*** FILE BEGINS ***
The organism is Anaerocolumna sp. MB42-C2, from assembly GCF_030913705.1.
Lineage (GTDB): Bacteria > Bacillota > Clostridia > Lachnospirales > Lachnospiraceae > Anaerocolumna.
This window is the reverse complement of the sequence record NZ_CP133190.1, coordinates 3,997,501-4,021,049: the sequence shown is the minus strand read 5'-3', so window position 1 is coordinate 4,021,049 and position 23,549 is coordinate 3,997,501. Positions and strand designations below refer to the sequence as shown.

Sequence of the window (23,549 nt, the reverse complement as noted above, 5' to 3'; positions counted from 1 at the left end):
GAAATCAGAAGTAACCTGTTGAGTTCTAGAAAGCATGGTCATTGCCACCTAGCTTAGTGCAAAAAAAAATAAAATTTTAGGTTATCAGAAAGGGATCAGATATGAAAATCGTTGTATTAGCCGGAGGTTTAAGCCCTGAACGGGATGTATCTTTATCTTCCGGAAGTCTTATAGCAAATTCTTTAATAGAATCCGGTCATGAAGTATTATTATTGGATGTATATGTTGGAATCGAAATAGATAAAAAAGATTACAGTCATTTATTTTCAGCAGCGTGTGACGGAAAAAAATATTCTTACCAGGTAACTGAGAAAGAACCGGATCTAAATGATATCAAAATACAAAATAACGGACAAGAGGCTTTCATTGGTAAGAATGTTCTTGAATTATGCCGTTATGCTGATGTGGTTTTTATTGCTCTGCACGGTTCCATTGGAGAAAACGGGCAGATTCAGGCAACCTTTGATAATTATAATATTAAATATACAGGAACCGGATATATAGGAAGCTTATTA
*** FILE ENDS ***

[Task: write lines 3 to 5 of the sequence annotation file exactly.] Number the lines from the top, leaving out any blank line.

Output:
This window is the reverse complement of the sequence record NZ_CP133190.1, coordinates 3,997,501-4,021,049: the sequence shown is the minus strand read 5'-3', so window position 1 is coordinate 4,021,049 and position 23,549 is coordinate 3,997,501. Positions and strand designations below refer to the sequence as shown.

Sequence of the window (23,549 nt, the reverse complement as noted above, 5' to 3'; positions counted from 1 at the left end):
GAAATCAGAAGTAACCTGTTGAGTTCTAGAAAGCATGGTCATTGCCACCTAGCTTAGTGCAAAAAAAAATAAAATTTTAGGTTATCAGAAAGGGATCAGATATGAAAATCGTTGTATTAGCCGGAGGTTTAAGCCCTGAACGGGATGTATCTTTATCTTCCGGAAGTCTTATAGCAAATTCTTTAATAGAATCCGGTCATGAAGTATTATTATTGGATGTATATGTTGGAATCGAAATAGATAAAAAAGATTACAGTCATTTATTTTCAGCAGCGTGTGACGGAAAAAAATATTCTTACCAGGTAACTGAGAAAGAACCGGATCTAAATGATATCAAAATACAAAATAACGGACAAGAGGCTTTCATTGGTAAGAATGTTCTTGAATTATGCCGTTATGCTGATGTGGTTTTTATTGCTCTGCACGGTTCCATTGGAGAAAACGGGCAGATTCAGGCAACCTTTGATAATTATAATATTAAATATACAGGAACCGGATATATAGGAAGCTTATTA